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Year : 2021  |  Volume : 12  |  Issue : 2  |  Page : 316-318

Progressive osseous heteroplasia is not an autosomal dominant trait but reflects superimposed mosaicism in different GNAS inactivation disorders

Department of Dermatology, Medical Center–University of Freiburg, Freiburg, Germany

Correspondence Address:
Rudolf Happle
Universitaets-Hautklinik, Hauptstr. 7, 79104 Freiburg
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Source of Support: None, Conflict of Interest: None

DOI: 10.4103/idoj.IDOJ_584_20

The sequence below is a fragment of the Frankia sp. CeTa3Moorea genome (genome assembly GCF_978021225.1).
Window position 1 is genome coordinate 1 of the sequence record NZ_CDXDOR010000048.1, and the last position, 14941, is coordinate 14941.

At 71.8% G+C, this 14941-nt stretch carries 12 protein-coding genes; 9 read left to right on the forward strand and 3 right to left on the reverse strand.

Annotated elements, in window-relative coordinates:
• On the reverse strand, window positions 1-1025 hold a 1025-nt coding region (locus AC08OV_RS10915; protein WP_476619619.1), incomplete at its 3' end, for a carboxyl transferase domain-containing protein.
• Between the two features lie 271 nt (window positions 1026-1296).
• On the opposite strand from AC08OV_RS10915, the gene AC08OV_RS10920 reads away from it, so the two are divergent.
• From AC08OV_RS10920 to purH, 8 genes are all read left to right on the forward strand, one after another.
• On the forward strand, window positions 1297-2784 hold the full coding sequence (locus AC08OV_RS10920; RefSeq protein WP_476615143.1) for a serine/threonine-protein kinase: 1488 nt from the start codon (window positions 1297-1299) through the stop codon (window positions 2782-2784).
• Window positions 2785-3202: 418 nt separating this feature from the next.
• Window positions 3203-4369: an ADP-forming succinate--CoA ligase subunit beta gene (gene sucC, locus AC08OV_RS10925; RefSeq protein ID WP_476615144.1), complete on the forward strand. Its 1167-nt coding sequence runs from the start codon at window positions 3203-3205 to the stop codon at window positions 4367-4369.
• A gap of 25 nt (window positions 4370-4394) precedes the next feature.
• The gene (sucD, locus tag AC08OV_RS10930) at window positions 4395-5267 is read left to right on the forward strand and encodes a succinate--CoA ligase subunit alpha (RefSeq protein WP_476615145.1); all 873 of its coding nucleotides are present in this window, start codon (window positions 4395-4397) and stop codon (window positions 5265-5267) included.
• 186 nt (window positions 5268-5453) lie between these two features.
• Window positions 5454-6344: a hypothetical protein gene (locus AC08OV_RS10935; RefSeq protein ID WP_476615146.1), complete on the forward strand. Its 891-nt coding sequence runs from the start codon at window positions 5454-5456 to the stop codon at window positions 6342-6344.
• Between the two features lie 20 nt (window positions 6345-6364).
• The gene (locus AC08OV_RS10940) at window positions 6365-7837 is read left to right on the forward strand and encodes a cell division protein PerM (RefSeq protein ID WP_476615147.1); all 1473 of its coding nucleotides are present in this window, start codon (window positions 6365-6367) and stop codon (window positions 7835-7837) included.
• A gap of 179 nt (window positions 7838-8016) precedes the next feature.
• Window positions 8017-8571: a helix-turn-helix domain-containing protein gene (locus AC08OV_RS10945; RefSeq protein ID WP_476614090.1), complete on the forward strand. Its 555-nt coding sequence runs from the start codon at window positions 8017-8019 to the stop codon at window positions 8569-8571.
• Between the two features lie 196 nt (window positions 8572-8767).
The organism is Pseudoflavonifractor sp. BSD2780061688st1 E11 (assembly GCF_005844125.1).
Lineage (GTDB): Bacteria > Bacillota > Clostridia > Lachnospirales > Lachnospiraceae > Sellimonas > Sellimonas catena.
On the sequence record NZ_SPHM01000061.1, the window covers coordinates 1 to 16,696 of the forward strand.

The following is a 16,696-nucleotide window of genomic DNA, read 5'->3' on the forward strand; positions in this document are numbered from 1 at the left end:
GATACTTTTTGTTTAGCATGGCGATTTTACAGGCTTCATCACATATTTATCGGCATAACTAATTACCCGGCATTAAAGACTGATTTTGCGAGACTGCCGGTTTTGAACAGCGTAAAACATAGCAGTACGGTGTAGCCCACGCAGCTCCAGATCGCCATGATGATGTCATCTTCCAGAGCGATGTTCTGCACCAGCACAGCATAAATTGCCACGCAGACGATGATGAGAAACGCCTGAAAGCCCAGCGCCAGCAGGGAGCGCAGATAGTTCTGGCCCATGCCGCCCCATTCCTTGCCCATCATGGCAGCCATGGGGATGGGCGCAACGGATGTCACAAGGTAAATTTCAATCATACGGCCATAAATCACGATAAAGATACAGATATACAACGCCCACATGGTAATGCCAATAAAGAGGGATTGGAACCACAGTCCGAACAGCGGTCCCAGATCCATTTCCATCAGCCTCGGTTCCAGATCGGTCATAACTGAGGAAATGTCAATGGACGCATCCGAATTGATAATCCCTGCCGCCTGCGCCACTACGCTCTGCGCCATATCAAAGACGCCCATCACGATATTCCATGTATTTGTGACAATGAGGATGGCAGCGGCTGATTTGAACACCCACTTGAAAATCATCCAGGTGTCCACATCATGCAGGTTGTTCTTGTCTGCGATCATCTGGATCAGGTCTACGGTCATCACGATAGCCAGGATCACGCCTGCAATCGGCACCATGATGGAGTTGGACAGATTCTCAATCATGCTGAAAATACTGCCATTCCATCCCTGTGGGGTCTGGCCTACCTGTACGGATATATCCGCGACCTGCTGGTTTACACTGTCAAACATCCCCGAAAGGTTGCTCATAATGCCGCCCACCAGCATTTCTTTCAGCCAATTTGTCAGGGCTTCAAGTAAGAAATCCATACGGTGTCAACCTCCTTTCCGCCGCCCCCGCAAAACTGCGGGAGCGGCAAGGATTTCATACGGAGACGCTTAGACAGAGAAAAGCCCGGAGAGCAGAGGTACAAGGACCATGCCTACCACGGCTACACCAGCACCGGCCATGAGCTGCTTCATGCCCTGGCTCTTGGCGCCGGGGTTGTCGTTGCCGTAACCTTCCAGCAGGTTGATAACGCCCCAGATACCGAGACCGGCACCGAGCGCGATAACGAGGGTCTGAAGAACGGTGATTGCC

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Progressive osseous heteroplasia (POH) is a rarely occurring genetic condition characterized by severe segmental ossification involving the skin and deep connective tissues including the muscles. So far, the disorder is generally described as an autosomal dominant trait. By contrast, the following arguments are in favor of the alternative concept that POH should rather be taken as a non-specific segmental manifestation of different GNAS inactivation disorders such as Albright hereditary osteodystrophy (AHO) with hormone resistance, AHO without hormone resistance, and osteomatosis cutis. Presently, POH has got its own OMIM number 166350 but this is obviously wrong because the disorder does not reflect heterozygosity for a GNAS mutation. Conversely, the disorder is most likely due to an early event of postzygotic loss of heterozygosity with loss of the corresponding wild-type allele. This alternative concept, as proposed in 2016, offers a plausible explanation for the following features of POH. Familial occurrence is usually absent. POH is usually observed in families with one of the three GNAS inactivation disorders as mentioned above. Mosaicism is suggested by the pronounced segmental manifestation of POH and by its lateralization. Some patients have, in addition to POH, bilaterally disseminated features of osteomatosis cutis or AHO, and other patients have family members with one of these nonsegmental disorders. Remarkably, POH tends to appear much earlier than the nonsegmental GNAS inactivation disorders. – Molecular support of the concept was documented in a superficial variant of POH called 'plate-like osteoma cutis'. In several other autosomal dominant skin disorders, molecular corroboration of the theory of superimposed mosaicism has been provided. – For all of these reasons, it is unlikely that POH can further be taken as a distinct autosomal dominant trait. Generation of more molecular data in multiple cases of POH occurring in GNAS inactivation disorders will be crucial to corroborate the proposed concept.

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